Dawid Malan celebrates maiden century with his family
‘Every time you open a newspaper here you’re reading about how bad you are’
England’s Dawid Malan watches as Australia’s Cameron Bancroft and captain Steve Smith miss the catch at the WACA in Perth. Photograph: PA
Dawid Malan joked about overcoming the jump from facing “78mph dibbly-dobblies” in county cricket to a phalanx of Australia fast bowlers at the Waca following a maiden Test century for England that left him close to tears upon reaching the milestone.
The 30-year-old arrived at the start of the tour as one of three “no-name” batsmen in the England lineup, according to the former opener Matthew Hayden and sections of the local press. But he will leave with his reputation having leapt like the speeds he is now facing out in the middle.
His unbeaten 110 in Perth – one of bravery, skill and attacking intent – was witnessed by his parents, who had flown over from South Africa to watch their son in action. When he pulled Josh Hazlewood for four to prompt the fist-pumping celebrations, his thoughts turned to them.
“It was so emotional. I didn’t really know what to do,” said Malan, who embraced his mother Janet upon leaving the field at the close. “I almost started crying, to be honest. To do it in front of them, the amount of sacrifices my old man and mother have made along the way to get me here, it’s nice to repay them for all the time they’ve given me.”
Malan was born in Roehampton but went to school in Paarl, 40 miles from Cape Town, before returning to England for a gap year of playing and coaching. His father, Dawid Sr, played league cricket in Middlesex and it was here where the left-hander caught the county’s attention and turned professional.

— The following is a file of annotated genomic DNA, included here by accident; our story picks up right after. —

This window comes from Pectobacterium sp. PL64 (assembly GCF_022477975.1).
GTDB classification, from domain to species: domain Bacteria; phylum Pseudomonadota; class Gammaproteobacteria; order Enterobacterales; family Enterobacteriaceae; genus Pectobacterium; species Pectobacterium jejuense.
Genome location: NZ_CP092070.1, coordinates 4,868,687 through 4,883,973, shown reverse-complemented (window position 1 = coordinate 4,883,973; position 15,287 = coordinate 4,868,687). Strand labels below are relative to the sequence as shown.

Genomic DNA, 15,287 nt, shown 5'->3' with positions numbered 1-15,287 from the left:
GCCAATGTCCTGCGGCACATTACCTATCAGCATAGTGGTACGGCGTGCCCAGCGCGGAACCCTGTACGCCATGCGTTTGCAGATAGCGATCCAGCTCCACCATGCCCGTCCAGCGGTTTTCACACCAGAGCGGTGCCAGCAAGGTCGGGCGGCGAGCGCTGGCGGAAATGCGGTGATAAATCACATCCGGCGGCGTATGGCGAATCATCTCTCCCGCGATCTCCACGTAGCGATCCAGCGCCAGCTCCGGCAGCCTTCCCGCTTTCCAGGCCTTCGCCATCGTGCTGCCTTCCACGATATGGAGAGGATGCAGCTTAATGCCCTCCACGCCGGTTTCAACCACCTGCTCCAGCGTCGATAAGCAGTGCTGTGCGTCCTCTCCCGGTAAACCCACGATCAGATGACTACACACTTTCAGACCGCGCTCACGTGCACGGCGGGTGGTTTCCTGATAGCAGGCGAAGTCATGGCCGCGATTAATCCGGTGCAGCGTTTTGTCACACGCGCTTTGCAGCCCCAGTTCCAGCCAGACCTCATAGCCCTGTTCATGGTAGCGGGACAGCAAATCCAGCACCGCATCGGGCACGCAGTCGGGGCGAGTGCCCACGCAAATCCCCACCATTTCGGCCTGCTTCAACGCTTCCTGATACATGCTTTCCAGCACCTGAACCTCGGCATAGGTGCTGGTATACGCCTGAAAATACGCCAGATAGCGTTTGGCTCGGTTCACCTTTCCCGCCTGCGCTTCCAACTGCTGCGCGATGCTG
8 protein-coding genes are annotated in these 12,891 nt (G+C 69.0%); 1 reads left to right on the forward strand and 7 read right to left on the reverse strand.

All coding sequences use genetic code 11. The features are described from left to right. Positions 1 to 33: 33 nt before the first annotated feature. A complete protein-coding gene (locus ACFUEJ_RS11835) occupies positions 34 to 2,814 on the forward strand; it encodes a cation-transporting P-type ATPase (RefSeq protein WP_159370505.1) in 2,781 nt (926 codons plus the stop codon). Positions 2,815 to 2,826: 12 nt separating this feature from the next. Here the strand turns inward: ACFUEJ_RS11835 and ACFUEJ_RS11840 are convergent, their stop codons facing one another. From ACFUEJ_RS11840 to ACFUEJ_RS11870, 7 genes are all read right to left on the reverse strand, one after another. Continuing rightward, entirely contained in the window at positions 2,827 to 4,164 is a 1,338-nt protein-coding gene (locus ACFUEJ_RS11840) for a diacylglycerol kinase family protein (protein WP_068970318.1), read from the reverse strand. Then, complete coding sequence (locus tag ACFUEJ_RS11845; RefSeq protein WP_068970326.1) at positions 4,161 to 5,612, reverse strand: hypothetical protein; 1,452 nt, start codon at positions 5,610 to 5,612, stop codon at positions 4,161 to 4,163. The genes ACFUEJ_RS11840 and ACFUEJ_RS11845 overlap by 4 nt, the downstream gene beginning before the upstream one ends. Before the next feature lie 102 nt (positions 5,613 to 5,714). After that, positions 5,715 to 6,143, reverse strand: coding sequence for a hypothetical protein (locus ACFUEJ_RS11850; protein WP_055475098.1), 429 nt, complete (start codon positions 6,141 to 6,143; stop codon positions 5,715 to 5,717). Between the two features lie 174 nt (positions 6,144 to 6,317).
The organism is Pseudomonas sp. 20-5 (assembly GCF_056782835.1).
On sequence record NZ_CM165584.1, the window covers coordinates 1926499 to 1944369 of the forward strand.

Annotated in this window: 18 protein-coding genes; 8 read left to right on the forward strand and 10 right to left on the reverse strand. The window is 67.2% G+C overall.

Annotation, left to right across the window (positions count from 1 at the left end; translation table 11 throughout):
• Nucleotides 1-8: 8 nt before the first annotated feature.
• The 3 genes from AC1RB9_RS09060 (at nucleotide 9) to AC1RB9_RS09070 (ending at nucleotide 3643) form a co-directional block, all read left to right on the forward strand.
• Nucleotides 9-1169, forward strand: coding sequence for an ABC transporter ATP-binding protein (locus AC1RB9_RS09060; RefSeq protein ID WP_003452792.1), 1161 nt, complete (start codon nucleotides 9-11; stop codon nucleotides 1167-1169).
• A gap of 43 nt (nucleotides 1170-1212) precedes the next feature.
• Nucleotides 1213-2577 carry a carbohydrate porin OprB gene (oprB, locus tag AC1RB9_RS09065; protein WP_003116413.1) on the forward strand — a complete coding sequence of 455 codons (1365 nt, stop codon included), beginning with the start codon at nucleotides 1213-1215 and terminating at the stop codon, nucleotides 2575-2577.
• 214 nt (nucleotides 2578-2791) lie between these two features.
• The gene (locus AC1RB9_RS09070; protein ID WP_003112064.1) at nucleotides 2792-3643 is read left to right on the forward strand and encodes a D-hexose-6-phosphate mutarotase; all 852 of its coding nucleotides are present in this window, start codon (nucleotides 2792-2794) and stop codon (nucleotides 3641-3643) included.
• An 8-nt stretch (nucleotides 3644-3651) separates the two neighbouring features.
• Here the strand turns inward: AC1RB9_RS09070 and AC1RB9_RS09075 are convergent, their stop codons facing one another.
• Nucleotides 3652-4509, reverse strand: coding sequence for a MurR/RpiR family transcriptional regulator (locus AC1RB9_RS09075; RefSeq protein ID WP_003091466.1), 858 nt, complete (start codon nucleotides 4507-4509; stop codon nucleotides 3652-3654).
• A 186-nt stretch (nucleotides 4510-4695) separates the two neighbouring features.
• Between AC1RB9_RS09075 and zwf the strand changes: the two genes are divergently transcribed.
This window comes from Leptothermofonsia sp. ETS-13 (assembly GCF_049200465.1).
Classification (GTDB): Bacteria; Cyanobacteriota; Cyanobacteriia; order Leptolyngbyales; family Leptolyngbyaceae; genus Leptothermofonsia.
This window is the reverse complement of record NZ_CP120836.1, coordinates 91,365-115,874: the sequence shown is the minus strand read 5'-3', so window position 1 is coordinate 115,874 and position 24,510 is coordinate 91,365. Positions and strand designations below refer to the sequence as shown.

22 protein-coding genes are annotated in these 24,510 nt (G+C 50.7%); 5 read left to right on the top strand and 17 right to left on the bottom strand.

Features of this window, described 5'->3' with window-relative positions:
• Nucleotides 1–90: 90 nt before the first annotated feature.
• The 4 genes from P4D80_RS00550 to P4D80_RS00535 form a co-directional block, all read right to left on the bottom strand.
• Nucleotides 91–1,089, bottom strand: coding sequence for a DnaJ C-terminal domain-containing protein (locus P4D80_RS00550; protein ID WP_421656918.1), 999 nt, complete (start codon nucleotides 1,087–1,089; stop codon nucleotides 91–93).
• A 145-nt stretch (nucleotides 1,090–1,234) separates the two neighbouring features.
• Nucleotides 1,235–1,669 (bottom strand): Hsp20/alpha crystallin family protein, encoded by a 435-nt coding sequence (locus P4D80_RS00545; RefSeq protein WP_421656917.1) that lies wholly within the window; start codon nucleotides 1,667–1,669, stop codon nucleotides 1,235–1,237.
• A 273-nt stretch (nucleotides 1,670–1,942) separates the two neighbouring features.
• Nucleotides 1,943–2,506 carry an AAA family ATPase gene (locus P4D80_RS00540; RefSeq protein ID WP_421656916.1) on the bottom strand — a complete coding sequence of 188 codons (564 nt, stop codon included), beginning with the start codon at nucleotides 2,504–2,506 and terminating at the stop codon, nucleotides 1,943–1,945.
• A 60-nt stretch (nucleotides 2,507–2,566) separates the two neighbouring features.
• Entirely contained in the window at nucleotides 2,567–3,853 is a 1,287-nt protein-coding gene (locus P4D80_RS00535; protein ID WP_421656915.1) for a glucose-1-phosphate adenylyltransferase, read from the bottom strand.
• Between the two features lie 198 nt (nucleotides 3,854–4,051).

Speaking after the close on day one, and still beaming at his breakthrough innings after three previous half-centuries, Malan admitted his 11 years in the domestic system had not quite prepared him for the challenge of facing Mitchell Starc, Pat Cummins and Hazlewood.
He said: “You play county cricket and you’re more worried about your front pad getting blown off, or nicking off to 78mph dibbly-dobblies. So I’ve really enjoyed the challenge of facing these guys: not only technically, but they test your heart as well.”
While a prominent Lions players in the past two years – and a consistent first-class run-scorer in the last four – it was his 78 from 44 balls on his Twenty20 debut against South Africa in June that demonstrated to the head coach, Trevor Bayliss, his temperament might transfer to Test cricket.
Sent sprawling by a Kagiso Rabada yorker on the debut that followed, and grinding out fifties against West Indies, it is fair to say he was not feared by Australia at the start of this series, with Hayden’s comments about him, Mark Stoneman and James Vince certainly registering.
Malan said: “Every time you open a newspaper (here) you’re reading about how bad you are. It’s nice to tick a box and prove to yourself that you can play at this level. With anything you do, it’s self-belief. You need to feel like you belong.
“I might never get a run again in Test cricket but I have that belief I need to perform at this level. I was under a bit of pressure coming into the game. So it was nice to score some runs, and when the team needed it. I feel I’ve played pretty well in the other games. It was just making sure that when I did get in I was ruthless enough to get through the tough periods.”
Though streaky early on when Australia’s quicks were roaring in during the afternoon – one four pinged off the helmet and was wrongly given as runs, while a top-edged six off Starc flew over the keeper – Malan soon settled down in a controlled innings that, with Jonny Bairstow’s 75 not out from No6, turned a troubling 131 for four into a promising 305 for four by the close.
A chance was offered on 92 when put down at second slip by Cameron Bancroft off Starc. But this, explained Malan at the close, was crucial in clearing his mind ahead of registering the first Test century by an England batsman this series.
He added: “I’m thinking I’m two or three shots away from scoring a hundred, and I premeditated that shot a little bit, set him up to clip him through mid-wicket. It was good to get me back in my box. I walked out today and I thought, I’ve got nothing to lose. See ball, hit ball. It was my day.”